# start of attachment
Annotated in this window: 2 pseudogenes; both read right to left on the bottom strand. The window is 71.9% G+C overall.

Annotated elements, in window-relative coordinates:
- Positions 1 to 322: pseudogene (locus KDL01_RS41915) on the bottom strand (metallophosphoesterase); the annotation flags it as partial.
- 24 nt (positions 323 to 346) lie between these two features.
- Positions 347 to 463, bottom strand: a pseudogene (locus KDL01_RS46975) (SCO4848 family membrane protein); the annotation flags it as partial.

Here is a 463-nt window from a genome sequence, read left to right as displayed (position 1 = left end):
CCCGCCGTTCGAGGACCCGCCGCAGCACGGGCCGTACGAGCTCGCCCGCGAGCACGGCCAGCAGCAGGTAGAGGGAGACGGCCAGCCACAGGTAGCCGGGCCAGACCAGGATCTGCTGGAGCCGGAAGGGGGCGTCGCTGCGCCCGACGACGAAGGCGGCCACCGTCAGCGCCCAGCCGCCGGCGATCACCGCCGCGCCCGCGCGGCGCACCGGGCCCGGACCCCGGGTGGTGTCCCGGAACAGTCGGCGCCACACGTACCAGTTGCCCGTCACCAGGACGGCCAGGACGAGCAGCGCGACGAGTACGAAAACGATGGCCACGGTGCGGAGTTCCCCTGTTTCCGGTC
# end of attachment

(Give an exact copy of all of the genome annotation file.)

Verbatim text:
Annotated in this window: 2 pseudogenes; both read right to left on the bottom strand. The window is 71.9% G+C overall.

Annotated elements, in window-relative coordinates:
- Positions 1 to 322: pseudogene (locus KDL01_RS41915) on the bottom strand (metallophosphoesterase); the annotation flags it as partial.
- 24 nt (positions 323 to 346) lie between these two features.
- Positions 347 to 463, bottom strand: a pseudogene (locus KDL01_RS46975) (SCO4848 family membrane protein); the annotation flags it as partial.

Here is a 463-nt window from a genome sequence, read left to right as displayed (position 1 = left end):
CCCGCCGTTCGAGGACCCGCCGCAGCACGGGCCGTACGAGCTCGCCCGCGAGCACGGCCAGCAGCAGGTAGAGGGAGACGGCCAGCCACAGGTAGCCGGGCCAGACCAGGATCTGCTGGAGCCGGAAGGGGGCGTCGCTGCGCCCGACGACGAAGGCGGCCACCGTCAGCGCCCAGCCGCCGGCGATCACCGCCGCGCCCGCGCGGCGCACCGGGCCCGGACCCCGGGTGGTGTCCCGGAACAGTCGGCGCCACACGTACCAGTTGCCCGTCACCAGGACGGCCAGGACGAGCAGCGCGACGAGTACGAAAACGATGGCCACGGTGCGGAGTTCCCCTGTTTCCGGTC